Symptoms

Galactose-1-P accumulates in the newborn in various tissues when lactose or galactose is ingested. Galactosemic infants appear normal at birth but subsequent to milk ingestion they develop symptoms, including liver malfunction (hepatomegaly, jaundice), cataract, cerebral edema, mental retardation, renal damage, failure to thrive, and susceptibility to sepsis. Failure to thrive is the most common initial clinical symptom of galactosemia. Vomiting or diarrhea usually begins within a few days of milk ingestion. Jaundice of intrinsic liver disease may be accentuated by the severe hemolysis occurring in some patients. Cataracts have been observed within a few days of birth. There appears to be a high frequency of neonatal death due to Escherichia coli sepsis, with a fulminant course. Except for cataract (see later), the underlying pathophysiology of these effects is poorly understood.

Treatment

Early introduction of a galactose-free diet restores normal growth and can prevent permanent liver damage and halt (or sometimes reverse) cataract development. However, mental retardation is irreversible if a galactose-free diet is not introduced within 2–3 months.

While a galactose-restricted diet free of lactose is lifesaving in patients with GALT deficiency, it is now recognized that this does not prevent long-term complications such as developmental delay, mental disability and neurological syndromes, speech defects, poor growth, and, in females, ovarian failure. Most subjects have cognitive impairment.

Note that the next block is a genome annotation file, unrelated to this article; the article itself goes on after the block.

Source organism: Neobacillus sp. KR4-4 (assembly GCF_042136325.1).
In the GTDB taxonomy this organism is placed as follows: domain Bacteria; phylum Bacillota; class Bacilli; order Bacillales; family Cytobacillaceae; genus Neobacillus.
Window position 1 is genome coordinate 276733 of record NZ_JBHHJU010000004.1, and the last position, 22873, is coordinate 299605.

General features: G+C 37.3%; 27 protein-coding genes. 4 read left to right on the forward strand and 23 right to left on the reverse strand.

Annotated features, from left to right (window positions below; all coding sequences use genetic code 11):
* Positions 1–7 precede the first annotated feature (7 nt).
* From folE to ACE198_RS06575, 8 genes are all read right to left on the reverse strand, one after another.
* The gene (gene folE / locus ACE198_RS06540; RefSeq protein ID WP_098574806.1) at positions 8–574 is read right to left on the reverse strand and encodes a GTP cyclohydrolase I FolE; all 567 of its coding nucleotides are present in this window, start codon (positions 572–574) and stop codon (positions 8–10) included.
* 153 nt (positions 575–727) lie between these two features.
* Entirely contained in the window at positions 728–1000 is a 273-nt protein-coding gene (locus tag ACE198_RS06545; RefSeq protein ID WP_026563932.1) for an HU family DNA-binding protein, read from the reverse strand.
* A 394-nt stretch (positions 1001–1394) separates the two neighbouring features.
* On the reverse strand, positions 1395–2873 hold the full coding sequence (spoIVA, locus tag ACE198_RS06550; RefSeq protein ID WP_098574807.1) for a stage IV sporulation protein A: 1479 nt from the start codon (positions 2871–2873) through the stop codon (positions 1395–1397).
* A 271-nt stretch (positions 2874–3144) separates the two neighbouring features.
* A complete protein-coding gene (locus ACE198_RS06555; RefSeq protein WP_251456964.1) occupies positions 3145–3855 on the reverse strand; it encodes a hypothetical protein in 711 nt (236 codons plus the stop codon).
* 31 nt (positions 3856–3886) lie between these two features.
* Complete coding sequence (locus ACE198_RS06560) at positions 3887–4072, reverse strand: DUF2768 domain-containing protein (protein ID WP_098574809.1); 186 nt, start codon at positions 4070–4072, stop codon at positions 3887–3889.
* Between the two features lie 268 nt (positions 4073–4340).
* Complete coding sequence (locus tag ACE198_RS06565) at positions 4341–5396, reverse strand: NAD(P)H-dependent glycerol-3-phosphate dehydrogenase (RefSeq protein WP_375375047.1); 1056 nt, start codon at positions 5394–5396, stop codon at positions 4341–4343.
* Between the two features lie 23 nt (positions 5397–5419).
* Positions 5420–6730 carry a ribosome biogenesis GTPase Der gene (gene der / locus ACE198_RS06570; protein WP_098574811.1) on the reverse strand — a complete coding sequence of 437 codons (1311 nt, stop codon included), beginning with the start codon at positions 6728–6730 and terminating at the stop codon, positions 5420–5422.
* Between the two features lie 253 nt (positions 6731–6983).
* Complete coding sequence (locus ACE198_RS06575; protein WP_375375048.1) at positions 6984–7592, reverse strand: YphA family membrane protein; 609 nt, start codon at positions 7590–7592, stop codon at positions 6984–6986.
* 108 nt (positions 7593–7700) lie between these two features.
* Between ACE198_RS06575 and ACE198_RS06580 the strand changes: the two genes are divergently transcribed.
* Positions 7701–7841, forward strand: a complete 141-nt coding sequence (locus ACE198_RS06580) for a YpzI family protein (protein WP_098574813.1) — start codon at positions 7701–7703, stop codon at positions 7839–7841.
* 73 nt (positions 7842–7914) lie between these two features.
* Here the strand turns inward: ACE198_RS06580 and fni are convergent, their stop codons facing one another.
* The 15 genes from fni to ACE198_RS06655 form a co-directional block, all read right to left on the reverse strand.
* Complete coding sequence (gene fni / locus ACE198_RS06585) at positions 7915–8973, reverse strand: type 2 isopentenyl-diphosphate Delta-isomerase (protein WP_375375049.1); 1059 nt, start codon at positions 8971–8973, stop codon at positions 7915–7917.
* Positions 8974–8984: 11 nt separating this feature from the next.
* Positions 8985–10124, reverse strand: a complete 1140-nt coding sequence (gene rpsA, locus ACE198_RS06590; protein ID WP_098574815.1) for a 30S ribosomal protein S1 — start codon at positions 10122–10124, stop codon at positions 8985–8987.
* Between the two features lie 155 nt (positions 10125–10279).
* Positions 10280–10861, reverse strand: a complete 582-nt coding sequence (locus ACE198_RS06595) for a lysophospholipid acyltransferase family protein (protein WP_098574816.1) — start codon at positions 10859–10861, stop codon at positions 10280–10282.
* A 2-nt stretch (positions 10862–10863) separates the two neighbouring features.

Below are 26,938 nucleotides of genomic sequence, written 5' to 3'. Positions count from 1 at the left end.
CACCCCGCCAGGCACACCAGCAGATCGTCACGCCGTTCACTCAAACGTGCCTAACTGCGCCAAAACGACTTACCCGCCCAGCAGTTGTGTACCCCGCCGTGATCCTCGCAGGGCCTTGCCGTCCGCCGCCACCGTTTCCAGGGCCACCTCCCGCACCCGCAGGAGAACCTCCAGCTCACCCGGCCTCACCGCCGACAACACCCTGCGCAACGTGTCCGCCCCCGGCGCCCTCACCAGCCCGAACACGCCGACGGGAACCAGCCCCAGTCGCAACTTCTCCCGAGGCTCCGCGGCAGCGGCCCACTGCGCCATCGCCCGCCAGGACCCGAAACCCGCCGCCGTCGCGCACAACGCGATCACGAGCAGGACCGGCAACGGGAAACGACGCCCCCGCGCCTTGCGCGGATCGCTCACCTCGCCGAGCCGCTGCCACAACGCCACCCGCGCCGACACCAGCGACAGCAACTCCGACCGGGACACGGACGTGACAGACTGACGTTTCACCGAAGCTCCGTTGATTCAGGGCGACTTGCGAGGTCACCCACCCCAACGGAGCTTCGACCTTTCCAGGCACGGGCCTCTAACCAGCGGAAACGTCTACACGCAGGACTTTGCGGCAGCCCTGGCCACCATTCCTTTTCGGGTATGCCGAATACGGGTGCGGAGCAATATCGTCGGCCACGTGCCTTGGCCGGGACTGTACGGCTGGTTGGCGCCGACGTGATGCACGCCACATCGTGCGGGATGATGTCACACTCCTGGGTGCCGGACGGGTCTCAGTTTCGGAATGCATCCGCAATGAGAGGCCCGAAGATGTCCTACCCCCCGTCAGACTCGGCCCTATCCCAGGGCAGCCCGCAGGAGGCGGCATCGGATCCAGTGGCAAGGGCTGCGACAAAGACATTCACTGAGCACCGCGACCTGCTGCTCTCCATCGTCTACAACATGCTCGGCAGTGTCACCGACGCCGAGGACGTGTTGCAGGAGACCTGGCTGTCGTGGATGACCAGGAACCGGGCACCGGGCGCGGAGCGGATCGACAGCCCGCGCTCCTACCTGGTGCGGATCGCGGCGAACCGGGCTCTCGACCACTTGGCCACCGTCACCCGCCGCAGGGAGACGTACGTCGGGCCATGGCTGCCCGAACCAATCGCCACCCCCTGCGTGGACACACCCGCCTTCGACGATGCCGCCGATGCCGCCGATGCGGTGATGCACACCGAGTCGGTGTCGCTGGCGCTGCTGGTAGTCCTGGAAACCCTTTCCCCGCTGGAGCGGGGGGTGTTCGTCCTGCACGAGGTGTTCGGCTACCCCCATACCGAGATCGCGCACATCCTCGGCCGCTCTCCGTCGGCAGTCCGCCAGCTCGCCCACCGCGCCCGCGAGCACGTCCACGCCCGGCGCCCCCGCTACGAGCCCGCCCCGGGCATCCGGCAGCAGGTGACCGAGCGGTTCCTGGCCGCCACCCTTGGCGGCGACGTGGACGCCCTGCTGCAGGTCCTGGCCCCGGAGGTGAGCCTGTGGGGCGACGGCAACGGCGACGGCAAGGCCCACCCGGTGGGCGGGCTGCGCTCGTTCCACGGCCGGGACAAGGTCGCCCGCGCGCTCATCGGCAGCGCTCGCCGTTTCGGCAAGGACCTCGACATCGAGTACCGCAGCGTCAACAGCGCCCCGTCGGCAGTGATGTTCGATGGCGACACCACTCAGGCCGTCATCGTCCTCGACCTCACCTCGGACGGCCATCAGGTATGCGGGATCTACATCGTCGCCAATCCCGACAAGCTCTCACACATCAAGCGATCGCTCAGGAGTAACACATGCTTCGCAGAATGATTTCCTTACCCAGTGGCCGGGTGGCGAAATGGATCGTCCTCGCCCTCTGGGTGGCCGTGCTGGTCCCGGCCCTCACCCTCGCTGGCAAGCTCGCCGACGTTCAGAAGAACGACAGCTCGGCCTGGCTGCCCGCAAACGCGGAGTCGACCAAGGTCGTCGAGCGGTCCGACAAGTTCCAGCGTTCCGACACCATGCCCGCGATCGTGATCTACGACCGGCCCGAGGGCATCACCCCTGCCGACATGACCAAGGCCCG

The cause of the unsatisfactory outcome of seemingly good control of galactose intake and the disturbances in long-term development despite treatment is unclear. Possibilities include chronic intoxication by galactose metabolites, deficiency of galactose-containing glycoproteins and/or glycolipids as a result of an overrestrictive galactose-free diet, or alteration in the glycosylation process of glycoproteins and glycolipids.

Well-treated galactosemics retain a low level of red cell galactose-1-P, which is nevertheless much higher than the almost undetectable levels in normal subjects, and which increases if the patient departs from the prescribed diet. It is unknown how the galactosemic individual maintains this base level of galactose-1-P, whether from hidden galactose in the diet or through galactose biosynthesis from glucose, or both.

Lactose, found in dairy products and as an extender in drugs, has been considered to be the primary source of galactose in the diet. However, small amounts of galactose are present in organ meats and many plant foods, including cereals, fruits, legumes, nuts, and seeds. The role of free and bound galactose in these foods in the poor outcome seen in some patients with GALT deficiency is unknown. However, since galactose is widespread in foods, it is unlikely that the lactose restriction for patients with GALT deficiency ensures a galactose-free diet.

It is also possible that endogenous production of galactose may contribute to the base level of galactose-1-P. There is evidence that galactosemic patients, as well as normal subjects, synthesize gram quantities of galactose per day and it has been suggested that this may be an important factor in the pathogenesis of the complications of the brain and ovary in treated galactosemics.

Ovarian Failure

It has been found that the mammalian ovary is particularly susceptible to damage from the accumulation of galactose and galactose metabolites. Gonadal dysfunction, specifically hypergonadotropic hypogonadism with ovarian atrophy, in female galactosemics is an almost universal symptom and because of this, pregnancy is rare in women with classical galactosemia. The consequences range from failure of pubertal development, through primary amenorrhea or premature menopause. In contrast, male galactosemics have a relatively low risk of gonadal dysfunction.